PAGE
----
Fine Arts Museum of Uzbekistan
Art museum in Uzbekistan



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Fine Arts Museum of Uzbekistan
Art museum in Uzbekistan
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16 Amir Temur Avenue

cschuster's picture

Sr. Contributor

Some museums have a sordid past, and others got drama like a soap opera. The Fine Arts Museum of Uzbekistan got drama.

A conspiracy within the museum was recently uncovered proving staff sold works on display to private buyers, smuggled sold pieces out of the museum, and replaced the works with fakes that went back on display. The process is locally known by restoration experts as matryoshka, Russian for "nesting doll." Basically, a forger will paint something that looks like garbage over the work to be sold, and no one asks any questions when it's moved around. Selling prices for the finest works capped out at $800, with some going for as little as $100. The scheme lasted for nearly 15 years despite a laundry list of very public and high profile scams. Among those imprisoned for the thefts and frauds are the museum's former chief curator and two restorers receiving nine and eight years apiece, respectively. 

Several of these public and high profile scams are worth individual mention. Like when the museum announced the discovery of a Paolo Veronese original matryoshka'd underneath something entirely worthless. Despite the museum's claims, everyone from the curator for European paintings at the Met to the Italian Embassy in Tashkent called bullsh*t. For real, the purported Veronese looks like it was done by the lady who turned Martinez's Ecce Homo into an LSD furby. Or, for instance, how about when Uzbek president Islam Karimov's daughter was caught with 60 paintings from the museum at her mansion in Geneva? Since the Karimovs literally get away with murder in Uzbekistan, it's doubtful she even had a witty retort for whomever uncovered the five dozen stolen paintings. It really makes you wonder just when the over-complicated insurance scam will come to light for the dozen Picasso ceramics the museum claimed to have misplaced in storage for half a century. #truestory.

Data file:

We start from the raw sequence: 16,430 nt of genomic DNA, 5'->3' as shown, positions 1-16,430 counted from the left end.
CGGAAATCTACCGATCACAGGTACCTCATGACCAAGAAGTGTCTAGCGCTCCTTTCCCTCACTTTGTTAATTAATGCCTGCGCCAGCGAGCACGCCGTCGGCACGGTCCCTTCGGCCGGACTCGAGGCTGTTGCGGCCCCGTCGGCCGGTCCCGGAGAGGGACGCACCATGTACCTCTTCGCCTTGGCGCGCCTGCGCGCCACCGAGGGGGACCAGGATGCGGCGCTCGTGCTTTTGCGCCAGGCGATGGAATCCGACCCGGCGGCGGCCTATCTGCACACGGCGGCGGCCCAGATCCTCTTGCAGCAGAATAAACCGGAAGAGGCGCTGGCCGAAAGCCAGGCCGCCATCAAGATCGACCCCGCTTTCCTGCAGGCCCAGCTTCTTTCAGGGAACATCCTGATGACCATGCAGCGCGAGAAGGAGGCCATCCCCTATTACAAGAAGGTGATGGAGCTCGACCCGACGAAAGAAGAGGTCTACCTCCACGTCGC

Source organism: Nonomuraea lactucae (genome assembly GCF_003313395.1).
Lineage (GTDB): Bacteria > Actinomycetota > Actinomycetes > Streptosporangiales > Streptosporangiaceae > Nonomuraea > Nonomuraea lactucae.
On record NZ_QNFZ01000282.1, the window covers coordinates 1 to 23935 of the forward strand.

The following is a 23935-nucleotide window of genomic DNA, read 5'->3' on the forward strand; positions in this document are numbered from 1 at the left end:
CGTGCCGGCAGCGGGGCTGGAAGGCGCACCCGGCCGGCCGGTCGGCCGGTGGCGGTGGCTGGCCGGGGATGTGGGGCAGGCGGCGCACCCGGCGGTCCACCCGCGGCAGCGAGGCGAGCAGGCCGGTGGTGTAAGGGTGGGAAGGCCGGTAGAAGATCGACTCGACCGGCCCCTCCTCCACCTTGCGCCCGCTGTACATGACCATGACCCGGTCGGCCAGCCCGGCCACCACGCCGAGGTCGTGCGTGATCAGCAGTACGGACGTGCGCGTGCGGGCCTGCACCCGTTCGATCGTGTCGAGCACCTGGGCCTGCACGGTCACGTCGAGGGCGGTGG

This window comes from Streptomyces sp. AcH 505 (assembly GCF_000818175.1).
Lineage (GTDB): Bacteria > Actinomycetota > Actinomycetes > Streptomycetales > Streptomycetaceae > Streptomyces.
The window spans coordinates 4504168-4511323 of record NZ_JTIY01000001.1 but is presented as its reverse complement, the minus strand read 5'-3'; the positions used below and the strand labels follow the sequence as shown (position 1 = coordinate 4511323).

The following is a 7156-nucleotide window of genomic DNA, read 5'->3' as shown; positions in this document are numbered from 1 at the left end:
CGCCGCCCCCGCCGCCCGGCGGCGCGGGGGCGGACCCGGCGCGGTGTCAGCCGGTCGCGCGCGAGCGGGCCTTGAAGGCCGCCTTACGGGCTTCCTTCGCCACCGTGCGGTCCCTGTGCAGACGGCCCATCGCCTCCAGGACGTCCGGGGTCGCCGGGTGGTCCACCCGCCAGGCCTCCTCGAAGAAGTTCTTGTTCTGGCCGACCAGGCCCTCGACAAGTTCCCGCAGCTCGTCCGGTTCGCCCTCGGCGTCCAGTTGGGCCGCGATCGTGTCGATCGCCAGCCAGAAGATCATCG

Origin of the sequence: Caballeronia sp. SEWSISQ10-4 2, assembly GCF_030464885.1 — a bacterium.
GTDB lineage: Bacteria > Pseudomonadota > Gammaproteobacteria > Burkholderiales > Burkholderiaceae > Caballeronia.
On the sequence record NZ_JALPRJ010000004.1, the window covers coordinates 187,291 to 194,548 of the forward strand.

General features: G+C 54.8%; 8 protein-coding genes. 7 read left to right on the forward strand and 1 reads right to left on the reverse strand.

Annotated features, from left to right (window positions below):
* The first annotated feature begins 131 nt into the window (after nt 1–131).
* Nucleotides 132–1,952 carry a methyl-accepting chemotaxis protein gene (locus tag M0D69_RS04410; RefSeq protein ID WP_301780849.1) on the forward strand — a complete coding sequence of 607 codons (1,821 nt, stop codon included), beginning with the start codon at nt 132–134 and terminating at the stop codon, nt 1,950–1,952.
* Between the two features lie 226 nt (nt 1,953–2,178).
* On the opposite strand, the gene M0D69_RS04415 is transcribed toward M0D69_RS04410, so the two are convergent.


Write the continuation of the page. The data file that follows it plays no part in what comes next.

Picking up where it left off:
If you're in the Eurasian Steppes and have a hankering to play 'Am I looking at a fake?,' get ready to spend. Admission for a foreigner is 10,000S, with an additional 50,000S fee to take one picture. Considering the country's currency, the Uzbeki Som, is valued at almost 2800S to every $1, that comes out to a grand total of less than $22 before applicable taxes and fees. Which, actually, isn't terrible. Would be nice to get two or three photos, but c'est la vie. Stock up on the pictorial spank bank to ooh and ahh over on the flight home. However, if one picture just isn't enough, bringing a video camera or requesting a photo session is a startling 250,000S per hour, converted at a whopping $90 per hour. Considering the going price of a near-masterpiece from the collection by Renaissance painter Lorenzo di Credi was about $100, it's like they're trying to make it more worthwhile to just make you take the painting home. It may as well be called Krazy Bobur's Fine Art and Picasso Ceramics Emporium.

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Here is what Wikipedia says about Museum of Arts of Uzbekistan

The Museum of Arts of Uzbekistan (Uzbek: Oʻzbekiston Davlat Sanʼat muzeyi) is the largest state art museum in Uzbekistan. Its permanent collection contains more than several thousands works, divided among four curatorial departments. The museum was established in 1918 as a Museum of People University and renamed as a Central Arts Museum later. It was named as Tashkent Art Museum in 1924 and finally Museum of Arts of Uzbekistan in 1935.

Check out the full Wikipedia article about Museum of Arts of Uzbekistan.